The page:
Good instruction and organized programs well-matched to your child’s current skill level can of course provide your child with a better opportunity to enjoy success. But even as your child progresses down a normal development path, he or she will likely face many difficult moments. So when your child is frustrated, disappointed, or otherwise struggling, how can you and your child’s coach help?
Your Child’s PerceptionsSocial psychologists refer to “framing” as a process of understanding and explaining events relative to the context (circumstances) in which they occur. As a parent you ideally see the bigger picture—the changing nature of your child’s participation in sports throughout his or her developmental years.
But a struggling child is unlikely to see past the reality of his or her current shortcomings. He or she doesn’t see personal differences and flaws as “having character.” And the future is distant to a child who is picked last, made fun of by other children, or feels unable to compete. It’s not surprising that many of these children develop a negative view of playing sports.
Through the use of framing, however, you and your child’s coaches can help bring a more balanced perspective to your child’s view of his or her youth sports experience.
How Coaches Can Positively Frame CompetitionIf your child’s coaches are good teachers, they will provide both essential instruction and a positive, supportive learning environment. To create this positive setting for beginners and lesser players, they will commonly frame each player’s performance relative to other children of similar age and ability. With a chance to contend, each of these children will naturally begin to enjoy competing, giving his or her best effort, and striving to become better.
Where possible, a good coach breaks down contests into smaller ones, finding opportunities for each player to succeed. These “contests within a contest” enable a coach to frame the competition in a way that benefits every player. For example, during a basketball practice, a coach might have his players run a “Suicide” race where each player progressively touches lines further down the court, always returning to the starting baseline. There are always one or two children who will win the race and likewise lose it. Although this drill may help get kids in shape, promote team bonding, and appeal to the fastest ones, it’s not inherently fun for the slower ones. But by shouting words of encouragement to the slower players, giving attention, and framing the race as one against another player of similar body type and ability, the coach can motivate these players to give their best effort. Although they lose the overall race, they begin to enjoy competing. They see the connection between effort and reward—and they strive to win.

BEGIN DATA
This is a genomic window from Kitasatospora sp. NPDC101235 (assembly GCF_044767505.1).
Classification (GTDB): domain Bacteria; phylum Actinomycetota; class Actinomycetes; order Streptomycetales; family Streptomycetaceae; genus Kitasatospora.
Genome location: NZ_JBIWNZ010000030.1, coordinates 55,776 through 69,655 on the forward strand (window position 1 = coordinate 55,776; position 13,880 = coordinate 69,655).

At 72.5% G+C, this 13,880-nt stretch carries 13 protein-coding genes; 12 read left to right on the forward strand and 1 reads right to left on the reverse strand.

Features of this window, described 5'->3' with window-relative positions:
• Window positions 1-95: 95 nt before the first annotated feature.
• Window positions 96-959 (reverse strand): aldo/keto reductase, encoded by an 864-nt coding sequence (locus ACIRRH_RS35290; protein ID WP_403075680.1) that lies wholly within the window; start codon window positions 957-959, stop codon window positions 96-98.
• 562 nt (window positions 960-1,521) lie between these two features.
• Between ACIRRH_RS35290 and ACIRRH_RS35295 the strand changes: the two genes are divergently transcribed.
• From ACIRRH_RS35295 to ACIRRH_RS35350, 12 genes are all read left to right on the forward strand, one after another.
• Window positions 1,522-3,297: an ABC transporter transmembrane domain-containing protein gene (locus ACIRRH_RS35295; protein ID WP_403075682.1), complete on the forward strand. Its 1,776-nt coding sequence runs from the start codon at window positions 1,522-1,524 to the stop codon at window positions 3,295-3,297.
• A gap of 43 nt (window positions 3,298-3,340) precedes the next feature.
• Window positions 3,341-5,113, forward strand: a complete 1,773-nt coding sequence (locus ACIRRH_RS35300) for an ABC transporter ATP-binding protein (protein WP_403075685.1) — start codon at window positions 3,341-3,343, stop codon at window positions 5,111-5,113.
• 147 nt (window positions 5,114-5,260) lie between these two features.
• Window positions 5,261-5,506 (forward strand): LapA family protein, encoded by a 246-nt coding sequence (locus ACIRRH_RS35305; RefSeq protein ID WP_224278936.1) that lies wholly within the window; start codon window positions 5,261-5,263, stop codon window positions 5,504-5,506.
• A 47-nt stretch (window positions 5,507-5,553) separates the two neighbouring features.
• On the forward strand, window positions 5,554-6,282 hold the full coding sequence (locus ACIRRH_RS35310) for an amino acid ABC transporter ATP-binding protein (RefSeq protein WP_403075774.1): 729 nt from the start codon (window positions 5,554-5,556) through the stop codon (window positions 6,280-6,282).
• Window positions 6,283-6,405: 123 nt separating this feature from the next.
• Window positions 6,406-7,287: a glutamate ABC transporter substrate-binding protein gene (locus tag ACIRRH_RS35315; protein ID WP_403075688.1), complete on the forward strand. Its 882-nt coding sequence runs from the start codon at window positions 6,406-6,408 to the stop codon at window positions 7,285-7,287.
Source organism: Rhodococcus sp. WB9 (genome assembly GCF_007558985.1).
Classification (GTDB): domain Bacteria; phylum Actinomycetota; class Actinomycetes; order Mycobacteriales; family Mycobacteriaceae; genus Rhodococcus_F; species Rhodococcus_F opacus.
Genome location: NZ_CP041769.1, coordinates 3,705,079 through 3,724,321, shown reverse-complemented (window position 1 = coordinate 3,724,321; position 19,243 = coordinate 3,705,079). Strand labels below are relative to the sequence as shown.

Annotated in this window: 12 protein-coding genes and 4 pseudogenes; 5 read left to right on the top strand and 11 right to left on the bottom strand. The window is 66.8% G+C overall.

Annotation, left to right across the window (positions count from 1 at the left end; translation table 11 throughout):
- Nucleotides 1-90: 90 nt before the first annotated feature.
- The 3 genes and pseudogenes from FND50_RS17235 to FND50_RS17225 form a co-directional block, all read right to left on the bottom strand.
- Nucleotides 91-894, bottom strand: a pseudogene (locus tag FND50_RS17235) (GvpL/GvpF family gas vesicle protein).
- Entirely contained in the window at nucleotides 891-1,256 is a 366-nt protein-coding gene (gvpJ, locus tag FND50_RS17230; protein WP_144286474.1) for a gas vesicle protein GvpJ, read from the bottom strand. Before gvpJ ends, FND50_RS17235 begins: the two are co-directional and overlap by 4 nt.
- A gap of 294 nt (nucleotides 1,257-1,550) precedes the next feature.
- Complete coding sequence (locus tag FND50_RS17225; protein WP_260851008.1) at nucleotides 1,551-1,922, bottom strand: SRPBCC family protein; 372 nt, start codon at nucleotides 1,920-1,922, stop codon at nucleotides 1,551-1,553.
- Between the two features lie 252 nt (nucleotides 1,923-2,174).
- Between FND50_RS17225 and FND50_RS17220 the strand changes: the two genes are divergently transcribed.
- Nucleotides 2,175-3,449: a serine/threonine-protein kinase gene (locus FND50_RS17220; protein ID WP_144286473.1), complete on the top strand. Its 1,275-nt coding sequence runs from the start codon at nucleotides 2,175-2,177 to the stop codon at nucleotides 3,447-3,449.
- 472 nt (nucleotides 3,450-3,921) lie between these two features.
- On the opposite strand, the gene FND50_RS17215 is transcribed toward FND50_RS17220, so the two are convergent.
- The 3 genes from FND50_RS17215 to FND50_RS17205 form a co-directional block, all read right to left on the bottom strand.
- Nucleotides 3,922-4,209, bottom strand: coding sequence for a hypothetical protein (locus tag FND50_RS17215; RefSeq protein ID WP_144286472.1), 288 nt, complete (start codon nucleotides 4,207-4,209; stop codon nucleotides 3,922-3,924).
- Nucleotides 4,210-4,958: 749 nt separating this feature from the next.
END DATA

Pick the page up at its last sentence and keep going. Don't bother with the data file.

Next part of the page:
Framing Team RolesIn addition to framing competitive situations, a good coach will also frame a player’s team role. For beginners, the coach will emphasize to both the player and team how even minor contributions (e.g., setting a screen in basketball that leads to a layup) are important to the team’s success. For older, more talented children, the coach can frame the player’s role not only as it relates to obvious contributions (scoring), but also to the less apparent ones (leadership, making teammates better).
What You Can DoBut if a coach does not positively frame your child’s participation and team role, then you will need to do so. Cast your child’s participation and contributions in the proper light. You can easily frame the child’s mastery of a skill relative to their age, experience, talent, or past performance to provide a relative sense of positive progress and success. Explain how differences in age or experience (relative to other players) may make it more difficult to excel now. Try to show your child how a certain physical limitation (e.g., small in stature) can often translate into a positive attribute (e.g., quick, and strong). And always remind your child that his or her physical body is constantly changing and that this change can lead to new opportunities.
Emphasize how small contributions can make a huge difference in a close game. A child who has an understanding of his or her capabilities, and grasps the concept of playing a team role, will always find acceptance within that sport’s community of players. Even with limited physical talent, these children can enjoy the benefits of playing sports—and do so well into their adult years.
Adjust Expectations as NecessaryFinally, framing an experience does not necessarily mean sugar-coating events, setting low standards, or making excuses for poor behavior. You choose the extent to which you want to hold your child accountable. There may be instances where you believe your child should perform at a higher level. In these cases, you can frame your child’s performance against some higher standard. For example, a talented, confident child may score many goals (possibly against a weak opponent) and believe that he or she has played well. But the flip side is that he or she may also have played poor defense, giving up a number of goals. You may choose to remind your child of this fact to adjust his or her view to one that you believe is more appropriate.
Whenever you believe your child’s perspective is limited or distorted, you can help your child by framing the underlying issues in a more appropriate, balanced way.
Copyright © 2012 Jeffrey S. Rhoads. All Rights Reserved